Student section club looks to revamp traditions, further unify LZHS activities


Photo by Danna Tabachnik

The Student Section cheers during a kickoff against Warren. This year’s Student Section had one leader and several helpers, but future Sections will have approximately ten spread out over a greater number of sports and activities.

The Student Section will kick off its first year as an official club at the high school in the fall of 2017. The club will be offering new game day experiences for students while also changing the leadership structure from previous years in an effort to support a wider variety of activities.

The new Student Section club will have approximately eight leaders who will work together to support every sport or production no matter the season. According to Sarah Blase, senior, the previous single-leader format became too much for one person to handle, and therefore was in need of a change.

“I know for multiple years, the one person couldn’t do it all because there were too many events that needed to be recognized,” Blase said. “The Section is now moving from passing it down from one person to the next every year to a club because the ultimate goal is to encompass the whole school and go to everything in order to support everyone.”

Those who were interested in becoming Student Section leaders were asked to fill out an application and will undergo an interview process before a panel of students. However, Riley Pemstein, junior, believes there is a more representative way to decide who will be in charge for the upcoming school year.

“If only a handful of students choose the leader, that is not going to be accurate enough because there won’t be only a handful of students in the section. I think choosing should be open to every single student in a vote so that everyone gets a say rather than a few,” Pemstein said. “If you get a full school vote, there is no question in leadership because you can’t argue with a vote since the people want or don’t want that leader and there is no bias.”

While the process of choosing leaders is still in its early stages, Blase points out that the main reason for so many leaders is to diversify what events will receive support from the section.

“The leaders will each take some sort of angle so if one wants takes football and basketball, another would be okay with doing cross country and track, and that is why we want a bigger group of leaders to give us more diverse options,” Blase said.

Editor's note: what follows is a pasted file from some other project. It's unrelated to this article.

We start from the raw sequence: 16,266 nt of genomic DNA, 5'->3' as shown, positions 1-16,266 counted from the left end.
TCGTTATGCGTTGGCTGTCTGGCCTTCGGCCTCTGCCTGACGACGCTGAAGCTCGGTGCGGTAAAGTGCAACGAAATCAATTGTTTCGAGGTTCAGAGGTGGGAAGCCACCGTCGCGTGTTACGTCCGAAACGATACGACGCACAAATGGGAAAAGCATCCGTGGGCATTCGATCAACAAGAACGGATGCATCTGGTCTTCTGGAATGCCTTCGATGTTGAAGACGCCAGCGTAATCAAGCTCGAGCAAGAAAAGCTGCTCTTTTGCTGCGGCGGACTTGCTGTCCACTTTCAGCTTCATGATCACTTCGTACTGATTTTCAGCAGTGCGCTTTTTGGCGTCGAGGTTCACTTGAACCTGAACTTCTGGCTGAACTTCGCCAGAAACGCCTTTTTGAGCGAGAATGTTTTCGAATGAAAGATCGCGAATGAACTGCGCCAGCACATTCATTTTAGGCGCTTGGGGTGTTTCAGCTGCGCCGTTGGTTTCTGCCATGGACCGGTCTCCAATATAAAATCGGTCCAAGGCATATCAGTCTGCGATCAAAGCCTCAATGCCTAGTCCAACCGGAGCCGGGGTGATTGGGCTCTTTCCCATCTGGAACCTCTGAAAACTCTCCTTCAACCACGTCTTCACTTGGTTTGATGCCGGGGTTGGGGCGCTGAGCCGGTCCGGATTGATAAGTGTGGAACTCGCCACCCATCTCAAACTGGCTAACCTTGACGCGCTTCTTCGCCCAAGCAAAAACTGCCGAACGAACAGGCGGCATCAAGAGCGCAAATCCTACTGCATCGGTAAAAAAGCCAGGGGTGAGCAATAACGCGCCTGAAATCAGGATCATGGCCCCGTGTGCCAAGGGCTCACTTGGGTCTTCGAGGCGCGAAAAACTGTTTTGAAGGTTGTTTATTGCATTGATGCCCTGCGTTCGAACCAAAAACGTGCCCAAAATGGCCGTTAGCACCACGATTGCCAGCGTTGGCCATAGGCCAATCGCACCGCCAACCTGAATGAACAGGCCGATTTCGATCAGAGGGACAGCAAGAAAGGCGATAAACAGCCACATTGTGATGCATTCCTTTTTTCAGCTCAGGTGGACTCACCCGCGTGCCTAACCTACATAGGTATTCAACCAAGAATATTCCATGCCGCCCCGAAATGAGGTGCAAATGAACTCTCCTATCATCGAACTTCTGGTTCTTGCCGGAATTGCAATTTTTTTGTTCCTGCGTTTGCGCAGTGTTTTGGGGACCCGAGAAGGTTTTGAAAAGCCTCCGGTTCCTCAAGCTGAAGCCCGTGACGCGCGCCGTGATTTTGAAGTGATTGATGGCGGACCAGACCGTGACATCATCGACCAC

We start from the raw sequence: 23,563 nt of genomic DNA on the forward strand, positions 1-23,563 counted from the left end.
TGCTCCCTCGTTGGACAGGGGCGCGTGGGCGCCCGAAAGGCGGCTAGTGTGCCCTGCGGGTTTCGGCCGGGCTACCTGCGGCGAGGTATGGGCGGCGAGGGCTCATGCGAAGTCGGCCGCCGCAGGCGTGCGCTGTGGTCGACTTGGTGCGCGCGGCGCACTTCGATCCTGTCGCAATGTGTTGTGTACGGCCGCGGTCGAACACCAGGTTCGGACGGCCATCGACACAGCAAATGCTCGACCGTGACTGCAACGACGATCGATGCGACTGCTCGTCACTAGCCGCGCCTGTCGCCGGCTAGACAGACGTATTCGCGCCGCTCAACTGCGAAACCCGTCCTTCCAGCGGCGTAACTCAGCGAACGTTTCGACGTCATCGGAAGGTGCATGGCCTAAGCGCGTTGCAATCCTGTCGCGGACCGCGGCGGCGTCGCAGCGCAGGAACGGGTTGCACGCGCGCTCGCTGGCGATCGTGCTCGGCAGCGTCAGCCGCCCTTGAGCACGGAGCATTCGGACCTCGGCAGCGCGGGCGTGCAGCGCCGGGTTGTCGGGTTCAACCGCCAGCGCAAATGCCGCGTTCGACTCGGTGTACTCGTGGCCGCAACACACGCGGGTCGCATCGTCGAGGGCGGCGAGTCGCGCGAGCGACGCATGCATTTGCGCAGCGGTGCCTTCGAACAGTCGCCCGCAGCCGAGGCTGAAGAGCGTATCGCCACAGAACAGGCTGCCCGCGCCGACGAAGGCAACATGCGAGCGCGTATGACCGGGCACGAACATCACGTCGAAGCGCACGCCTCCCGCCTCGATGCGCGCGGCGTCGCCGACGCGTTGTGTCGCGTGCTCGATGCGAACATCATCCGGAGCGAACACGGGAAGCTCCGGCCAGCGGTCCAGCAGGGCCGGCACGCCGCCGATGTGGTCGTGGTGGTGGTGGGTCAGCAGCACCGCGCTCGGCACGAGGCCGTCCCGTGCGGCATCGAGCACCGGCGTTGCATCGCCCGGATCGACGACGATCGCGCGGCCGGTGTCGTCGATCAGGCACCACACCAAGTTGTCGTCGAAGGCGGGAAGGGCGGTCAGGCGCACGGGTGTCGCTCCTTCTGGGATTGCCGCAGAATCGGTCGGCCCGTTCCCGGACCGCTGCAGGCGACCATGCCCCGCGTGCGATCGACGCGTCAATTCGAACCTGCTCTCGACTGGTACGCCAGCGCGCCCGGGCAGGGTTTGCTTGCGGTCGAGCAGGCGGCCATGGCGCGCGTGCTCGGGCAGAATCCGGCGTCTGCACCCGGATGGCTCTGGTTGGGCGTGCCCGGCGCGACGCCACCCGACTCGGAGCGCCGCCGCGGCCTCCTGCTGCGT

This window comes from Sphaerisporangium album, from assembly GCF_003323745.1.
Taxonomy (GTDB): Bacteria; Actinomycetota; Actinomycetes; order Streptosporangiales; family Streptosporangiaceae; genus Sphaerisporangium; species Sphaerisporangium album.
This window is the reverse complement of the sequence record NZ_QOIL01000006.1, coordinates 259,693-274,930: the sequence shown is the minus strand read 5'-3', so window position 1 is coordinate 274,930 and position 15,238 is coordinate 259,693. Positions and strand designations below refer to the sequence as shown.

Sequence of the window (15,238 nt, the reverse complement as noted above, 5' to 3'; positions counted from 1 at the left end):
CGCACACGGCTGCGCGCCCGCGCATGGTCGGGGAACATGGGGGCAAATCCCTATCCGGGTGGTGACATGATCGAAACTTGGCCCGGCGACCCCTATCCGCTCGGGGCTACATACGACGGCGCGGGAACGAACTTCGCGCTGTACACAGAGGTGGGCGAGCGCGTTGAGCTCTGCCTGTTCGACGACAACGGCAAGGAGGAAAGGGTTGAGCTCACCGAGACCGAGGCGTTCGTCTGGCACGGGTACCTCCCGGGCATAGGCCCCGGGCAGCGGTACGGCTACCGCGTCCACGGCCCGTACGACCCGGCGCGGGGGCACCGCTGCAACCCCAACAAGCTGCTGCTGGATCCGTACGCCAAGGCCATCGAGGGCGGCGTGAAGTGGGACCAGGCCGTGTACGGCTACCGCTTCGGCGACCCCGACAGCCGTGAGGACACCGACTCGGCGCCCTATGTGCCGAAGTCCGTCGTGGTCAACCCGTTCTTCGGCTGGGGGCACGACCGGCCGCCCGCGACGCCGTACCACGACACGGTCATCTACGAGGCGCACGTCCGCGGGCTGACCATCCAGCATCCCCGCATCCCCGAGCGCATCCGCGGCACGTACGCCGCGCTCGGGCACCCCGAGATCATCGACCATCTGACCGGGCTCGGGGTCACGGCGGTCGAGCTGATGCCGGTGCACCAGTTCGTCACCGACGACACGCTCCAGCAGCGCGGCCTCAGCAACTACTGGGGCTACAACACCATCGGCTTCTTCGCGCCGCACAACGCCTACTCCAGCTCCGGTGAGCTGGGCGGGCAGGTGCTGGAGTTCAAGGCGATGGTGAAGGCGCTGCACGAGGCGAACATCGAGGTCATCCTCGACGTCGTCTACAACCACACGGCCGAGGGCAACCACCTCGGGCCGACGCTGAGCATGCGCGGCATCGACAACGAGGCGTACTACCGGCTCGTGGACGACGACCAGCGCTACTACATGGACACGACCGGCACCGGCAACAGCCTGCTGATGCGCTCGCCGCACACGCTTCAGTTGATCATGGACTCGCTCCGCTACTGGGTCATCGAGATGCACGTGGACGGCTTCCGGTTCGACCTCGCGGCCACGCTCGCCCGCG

Though the support of lower-attendance sports and events is a main priority, Pemstein argues that it will still be difficult to draw crowds.

“I feel like the minor sports may get some more attention, but I really don’t think attendance will jump up that much,” Pemstein said. “Maybe an extra ten people may go, and maybe that’s what they’re looking for, but it’s not going to be packed.”

With the gap in sporting attendance in mind, the new Student Section club has created an incentive system in hopes students will go to a wider variety of games and events, according to Blase.

“The system depends on what events you go to and how many events you go to,” Blase said. “So say if you go to a really popular football game, you may only get one or two points, but if you go to a girls swim meet you would get more because not as many people go to that. Points can win prizes too, like possibly getting your name called first at graduation or a better parking spot or t-shirts. We want to give kids a reason to go and support other people.”

The intention to unify the student body is also recognized in the leadership application, as it allows anyone from any grade to apply or join the club. There is a membership form that is required as well as a $25 fee, but Blase believes it is worth the extra cost for the benefits in return.

“With that money you get two t-shirts, tailgates before home football games, and some of the games you may get better seating within the first few rows,” Blase said. “Seating will not necessarily be based on age anymore, but instead, people who join the club will have a better opportunity for good seats than those who do not.”

While the new club is making several changes that may be challenged, Blase believes that ultimately the club will grow and be extremely successful.

“I hope when I come back for a break that when I walk into a game, event, or play that I see a big group of students,” Blase said. “We just want to make sure we’re recognizing more students because no matter what you do, everyone is putting in hard work. We want to be a cohesive school and acknowledge everyone because everyone represents Lake Zurich High School, not just a few sports teams.”